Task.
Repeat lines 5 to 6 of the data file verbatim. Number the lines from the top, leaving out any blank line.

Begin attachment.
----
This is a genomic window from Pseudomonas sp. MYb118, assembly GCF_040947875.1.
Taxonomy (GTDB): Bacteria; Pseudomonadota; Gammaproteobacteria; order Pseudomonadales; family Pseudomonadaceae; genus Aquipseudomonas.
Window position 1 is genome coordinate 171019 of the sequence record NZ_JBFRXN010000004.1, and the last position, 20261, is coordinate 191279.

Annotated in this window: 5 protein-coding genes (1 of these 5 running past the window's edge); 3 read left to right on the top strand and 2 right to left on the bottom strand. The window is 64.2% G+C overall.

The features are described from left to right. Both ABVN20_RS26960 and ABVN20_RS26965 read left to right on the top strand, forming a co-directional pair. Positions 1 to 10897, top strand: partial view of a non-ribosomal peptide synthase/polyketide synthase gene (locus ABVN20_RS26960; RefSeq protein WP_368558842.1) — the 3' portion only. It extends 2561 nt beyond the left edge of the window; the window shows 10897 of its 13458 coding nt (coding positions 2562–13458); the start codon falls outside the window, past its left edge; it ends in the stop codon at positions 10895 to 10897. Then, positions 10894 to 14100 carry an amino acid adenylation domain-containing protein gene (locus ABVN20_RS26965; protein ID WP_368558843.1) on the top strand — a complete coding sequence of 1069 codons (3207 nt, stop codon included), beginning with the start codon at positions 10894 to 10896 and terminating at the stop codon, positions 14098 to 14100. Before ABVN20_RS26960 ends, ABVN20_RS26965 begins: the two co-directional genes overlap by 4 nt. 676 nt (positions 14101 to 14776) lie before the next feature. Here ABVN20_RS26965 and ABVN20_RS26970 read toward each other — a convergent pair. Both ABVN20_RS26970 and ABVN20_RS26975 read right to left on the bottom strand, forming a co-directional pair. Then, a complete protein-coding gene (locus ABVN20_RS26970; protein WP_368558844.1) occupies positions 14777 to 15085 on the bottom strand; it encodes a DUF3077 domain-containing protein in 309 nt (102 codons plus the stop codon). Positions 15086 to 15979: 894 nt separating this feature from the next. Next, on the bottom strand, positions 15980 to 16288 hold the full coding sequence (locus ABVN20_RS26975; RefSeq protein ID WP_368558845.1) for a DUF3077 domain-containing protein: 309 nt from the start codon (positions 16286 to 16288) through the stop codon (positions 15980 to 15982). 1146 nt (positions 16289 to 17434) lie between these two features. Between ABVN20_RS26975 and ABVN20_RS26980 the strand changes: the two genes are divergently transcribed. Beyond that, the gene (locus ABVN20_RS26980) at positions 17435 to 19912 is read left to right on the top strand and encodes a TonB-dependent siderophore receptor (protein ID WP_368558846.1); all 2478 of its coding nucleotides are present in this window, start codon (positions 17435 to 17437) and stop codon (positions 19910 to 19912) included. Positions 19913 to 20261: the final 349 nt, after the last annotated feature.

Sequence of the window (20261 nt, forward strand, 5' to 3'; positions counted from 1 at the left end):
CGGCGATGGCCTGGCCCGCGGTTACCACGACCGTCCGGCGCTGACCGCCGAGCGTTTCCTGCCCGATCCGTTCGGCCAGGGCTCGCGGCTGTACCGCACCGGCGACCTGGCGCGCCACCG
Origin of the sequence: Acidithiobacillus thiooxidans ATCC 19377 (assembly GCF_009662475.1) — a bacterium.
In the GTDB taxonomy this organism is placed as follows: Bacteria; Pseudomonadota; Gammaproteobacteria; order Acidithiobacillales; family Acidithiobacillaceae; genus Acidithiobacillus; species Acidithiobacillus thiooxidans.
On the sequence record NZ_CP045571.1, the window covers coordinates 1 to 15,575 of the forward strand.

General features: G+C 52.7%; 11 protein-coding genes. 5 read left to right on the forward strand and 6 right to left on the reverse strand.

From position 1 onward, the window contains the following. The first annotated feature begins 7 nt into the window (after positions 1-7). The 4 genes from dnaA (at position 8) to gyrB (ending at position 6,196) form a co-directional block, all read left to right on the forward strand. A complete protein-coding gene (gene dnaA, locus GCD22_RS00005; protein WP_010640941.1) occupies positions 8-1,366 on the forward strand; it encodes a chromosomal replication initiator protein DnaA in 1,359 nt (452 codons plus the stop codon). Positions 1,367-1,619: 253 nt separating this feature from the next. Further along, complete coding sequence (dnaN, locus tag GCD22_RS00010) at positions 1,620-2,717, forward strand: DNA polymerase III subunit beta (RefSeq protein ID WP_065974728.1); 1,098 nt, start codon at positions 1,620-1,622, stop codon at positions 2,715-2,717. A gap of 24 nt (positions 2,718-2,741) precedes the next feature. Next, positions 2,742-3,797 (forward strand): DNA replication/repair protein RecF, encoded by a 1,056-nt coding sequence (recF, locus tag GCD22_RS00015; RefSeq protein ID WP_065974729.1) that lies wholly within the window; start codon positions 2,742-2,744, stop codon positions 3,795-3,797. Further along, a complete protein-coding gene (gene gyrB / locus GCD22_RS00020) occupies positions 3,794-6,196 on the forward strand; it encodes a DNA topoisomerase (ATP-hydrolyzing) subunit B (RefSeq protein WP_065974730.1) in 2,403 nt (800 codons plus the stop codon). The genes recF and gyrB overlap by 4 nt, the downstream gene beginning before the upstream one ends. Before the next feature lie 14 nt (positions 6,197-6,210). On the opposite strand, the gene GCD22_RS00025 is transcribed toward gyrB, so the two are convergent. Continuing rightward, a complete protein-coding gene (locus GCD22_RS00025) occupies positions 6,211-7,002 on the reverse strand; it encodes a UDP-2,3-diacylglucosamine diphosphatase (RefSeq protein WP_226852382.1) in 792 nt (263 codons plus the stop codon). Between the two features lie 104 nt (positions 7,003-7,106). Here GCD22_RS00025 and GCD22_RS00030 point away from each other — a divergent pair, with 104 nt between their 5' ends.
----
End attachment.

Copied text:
The features are described from left to right. Both ABVN20_RS26960 and ABVN20_RS26965 read left to right on the top strand, forming a co-directional pair. Positions 1 to 10897, top strand: partial view of a non-ribosomal peptide synthase/polyketide synthase gene (locus ABVN20_RS26960; RefSeq protein WP_368558842.1) — the 3' portion only. It extends 2561 nt beyond the left edge of the window; the window shows 10897 of its 13458 coding nt (coding positions 2562–13458); the start codon falls outside the window, past its left edge; it ends in the stop codon at positions 10895 to 10897. Then, positions 10894 to 14100 carry an amino acid adenylation domain-containing protein gene (locus ABVN20_RS26965; protein ID WP_368558843.1) on the top strand — a complete coding sequence of 1069 codons (3207 nt, stop codon included), beginning with the start codon at positions 10894 to 10896 and terminating at the stop codon, positions 14098 to 14100. Before ABVN20_RS26960 ends, ABVN20_RS26965 begins: the two co-directional genes overlap by 4 nt. 676 nt (positions 14101 to 14776) lie before the next feature. Here ABVN20_RS26965 and ABVN20_RS26970 read toward each other — a convergent pair. Both ABVN20_RS26970 and ABVN20_RS26975 read right to left on the bottom strand, forming a co-directional pair. Then, a complete protein-coding gene (locus ABVN20_RS26970; protein WP_368558844.1) occupies positions 14777 to 15085 on the bottom strand; it encodes a DUF3077 domain-containing protein in 309 nt (102 codons plus the stop codon). Positions 15086 to 15979: 894 nt separating this feature from the next. Next, on the bottom strand, positions 15980 to 16288 hold the full coding sequence (locus ABVN20_RS26975; RefSeq protein ID WP_368558845.1) for a DUF3077 domain-containing protein: 309 nt from the start codon (positions 16286 to 16288) through the stop codon (positions 15980 to 15982). 1146 nt (positions 16289 to 17434) lie between these two features. Between ABVN20_RS26975 and ABVN20_RS26980 the strand changes: the two genes are divergently transcribed. Beyond that, the gene (locus ABVN20_RS26980) at positions 17435 to 19912 is read left to right on the top strand and encodes a TonB-dependent siderophore receptor (protein ID WP_368558846.1); all 2478 of its coding nucleotides are present in this window, start codon (positions 17435 to 17437) and stop codon (positions 19910 to 19912) included. Positions 19913 to 20261: the final 349 nt, after the last annotated feature.

Sequence of the window (20261 nt, forward strand, 5' to 3'; positions counted from 1 at the left end):